• Diagravitropic is shown by rhizomes plants. In it, they grow at right angles to the gravitational pull of the earth.
    • Plagiogravitropic is shown by lateral stems. In it, they grow in an oblique angle which lies between 0-90 degrees of gravitational pull.
    • Orthogravitropic is shown by primary stem. In it, primary stem runs parallel to the direction of gravitational pull.
  • Phototropism
    Plants respond to external stimuli such as light. This response of plants is known as phototropisms. When the part of the plant responds by bending towards the source of light, it is known as the positive phototropic response of plants. The negative phototropic response is when parts of the plant move away from the light source. For example, stem, branches move towards the source of light. On the other hand, root moves away from the source of light. Plants contain phototropin which are specialized receivers responsible for activating hormone auxin. This hormone is responsible for phototropisms in plants.
  • Hydrotropism
    Structure of plant needs water. They move in the direction of availability of water which is known as hydrotropism. Though they use up a minimal amount, yet, they need it to sustain. Roots respond positively by moving towards the direction of the water source. Hence, it can be termed as positive hydrotropism.
  • Chemotropism
    When there is the exposure of chemicals in the external environment, plants show some movements. It is known as chemotropism. Roots elongate themselves in the direction of availability of essential minerals. Similarly, when there is plenty of oxygen, plant organs move in that direction. It is known as aerotropism or oxytropism.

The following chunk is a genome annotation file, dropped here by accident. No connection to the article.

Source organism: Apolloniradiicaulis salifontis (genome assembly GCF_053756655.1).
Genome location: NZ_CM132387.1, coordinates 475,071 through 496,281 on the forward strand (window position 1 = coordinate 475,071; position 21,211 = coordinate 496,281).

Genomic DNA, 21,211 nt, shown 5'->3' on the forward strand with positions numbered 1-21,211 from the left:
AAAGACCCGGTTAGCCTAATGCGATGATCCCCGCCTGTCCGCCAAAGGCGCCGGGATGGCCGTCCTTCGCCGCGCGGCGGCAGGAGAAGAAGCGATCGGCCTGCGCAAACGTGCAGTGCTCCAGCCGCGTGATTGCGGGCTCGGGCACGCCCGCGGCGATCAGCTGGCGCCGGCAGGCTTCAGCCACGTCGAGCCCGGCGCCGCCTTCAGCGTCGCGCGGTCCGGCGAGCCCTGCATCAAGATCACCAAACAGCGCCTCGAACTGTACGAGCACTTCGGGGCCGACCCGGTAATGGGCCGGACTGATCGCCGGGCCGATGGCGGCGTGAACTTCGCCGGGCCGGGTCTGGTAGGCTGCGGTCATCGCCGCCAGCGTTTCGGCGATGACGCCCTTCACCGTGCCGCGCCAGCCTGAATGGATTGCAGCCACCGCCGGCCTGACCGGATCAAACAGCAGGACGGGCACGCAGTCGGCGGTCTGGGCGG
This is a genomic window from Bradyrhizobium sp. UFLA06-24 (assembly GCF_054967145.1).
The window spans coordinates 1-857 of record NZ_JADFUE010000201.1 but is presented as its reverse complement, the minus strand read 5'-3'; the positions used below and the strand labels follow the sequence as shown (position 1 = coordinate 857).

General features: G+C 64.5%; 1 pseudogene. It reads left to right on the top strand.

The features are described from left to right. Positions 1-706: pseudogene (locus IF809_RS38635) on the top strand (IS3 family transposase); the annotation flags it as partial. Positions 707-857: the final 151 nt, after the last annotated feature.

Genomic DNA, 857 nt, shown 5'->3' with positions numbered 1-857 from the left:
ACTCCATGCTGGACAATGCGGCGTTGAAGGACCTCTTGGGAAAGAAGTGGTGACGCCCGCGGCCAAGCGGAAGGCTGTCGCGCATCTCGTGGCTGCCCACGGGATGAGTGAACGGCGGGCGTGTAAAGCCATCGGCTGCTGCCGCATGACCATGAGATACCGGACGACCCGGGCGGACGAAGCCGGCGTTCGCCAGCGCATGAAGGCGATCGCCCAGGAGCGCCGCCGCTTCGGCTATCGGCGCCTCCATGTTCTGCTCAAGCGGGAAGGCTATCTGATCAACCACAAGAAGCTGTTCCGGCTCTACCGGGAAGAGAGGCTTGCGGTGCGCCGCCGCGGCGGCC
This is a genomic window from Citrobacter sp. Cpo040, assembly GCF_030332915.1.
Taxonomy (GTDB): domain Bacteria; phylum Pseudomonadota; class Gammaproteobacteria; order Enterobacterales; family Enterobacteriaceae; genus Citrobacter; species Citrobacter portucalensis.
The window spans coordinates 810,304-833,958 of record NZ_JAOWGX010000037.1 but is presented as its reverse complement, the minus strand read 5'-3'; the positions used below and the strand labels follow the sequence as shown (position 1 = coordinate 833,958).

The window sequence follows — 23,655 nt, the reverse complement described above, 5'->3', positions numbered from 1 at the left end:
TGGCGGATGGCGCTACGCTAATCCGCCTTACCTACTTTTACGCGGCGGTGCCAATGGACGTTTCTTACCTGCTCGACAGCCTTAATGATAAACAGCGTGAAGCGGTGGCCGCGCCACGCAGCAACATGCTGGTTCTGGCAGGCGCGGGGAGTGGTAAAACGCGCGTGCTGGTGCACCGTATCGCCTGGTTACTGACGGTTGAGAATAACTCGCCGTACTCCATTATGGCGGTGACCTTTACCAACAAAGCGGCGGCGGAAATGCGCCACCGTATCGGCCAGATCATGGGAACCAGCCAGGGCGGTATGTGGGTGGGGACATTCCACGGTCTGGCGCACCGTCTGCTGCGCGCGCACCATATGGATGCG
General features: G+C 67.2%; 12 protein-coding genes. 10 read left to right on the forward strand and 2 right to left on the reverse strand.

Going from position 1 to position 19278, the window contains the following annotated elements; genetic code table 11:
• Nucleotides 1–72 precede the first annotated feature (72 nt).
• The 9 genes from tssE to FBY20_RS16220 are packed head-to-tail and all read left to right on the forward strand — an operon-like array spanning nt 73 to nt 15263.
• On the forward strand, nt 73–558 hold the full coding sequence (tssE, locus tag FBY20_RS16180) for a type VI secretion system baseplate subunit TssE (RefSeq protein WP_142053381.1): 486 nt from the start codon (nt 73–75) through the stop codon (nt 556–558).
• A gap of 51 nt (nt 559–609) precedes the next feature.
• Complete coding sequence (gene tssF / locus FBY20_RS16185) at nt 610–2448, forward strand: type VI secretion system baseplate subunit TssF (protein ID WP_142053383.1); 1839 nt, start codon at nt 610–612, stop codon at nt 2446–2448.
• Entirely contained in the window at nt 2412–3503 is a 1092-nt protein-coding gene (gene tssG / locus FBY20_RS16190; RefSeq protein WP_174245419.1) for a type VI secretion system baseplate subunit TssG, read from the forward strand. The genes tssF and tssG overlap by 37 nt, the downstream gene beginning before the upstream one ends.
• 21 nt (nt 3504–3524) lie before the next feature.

Nastic movements

These movements in plants can take place due to the change in growth and turgor. Different stimuli bring about different nastic movements in plants. There are three types of nastic movements.

  • Nyctinasty
    They are also referred to as sleep movements. It is because they occur as a response to light or day time. Sometimes nyctinasty occurs when there is an alteration in the intensity of light and thus, it is referred to as photonastic. When there is a change in thermal intensity, it is referred to as the thermonastic movement. An example is saffron.
  • Chemonasty
    It is the movements of plants in response to chemical substances in the external environment. In the case of sundew leaves, peripheral tentacles bend towards the middle portion of leaf whenever there is the presence of organic nitrogen.
  • Sismonasty
    It is the movement of plants that occur whenever there is a touch stimulus such as shaking, burning, falling of raindrops, heating and wounding. An example is Mimosa pudica.


Tactic movements

Plants respond by moving in the direction of the external stimulus. It is known as tactic movements of plants. Different types of tactic movements are described below-

  • Phototactic
    It is the movement of plants in response to light as external stimuli.
  • Chemotactic
    It is the movement of plants in response to certain chemicals in the external environment.
  • Thermotactic
    It is the movement of plants towards the direction of temperature as a stimulus. An example is whenever there is an increase in temperature, cytoplasmic movement takes place in Vallisneria leaves.


More articles: Autonomic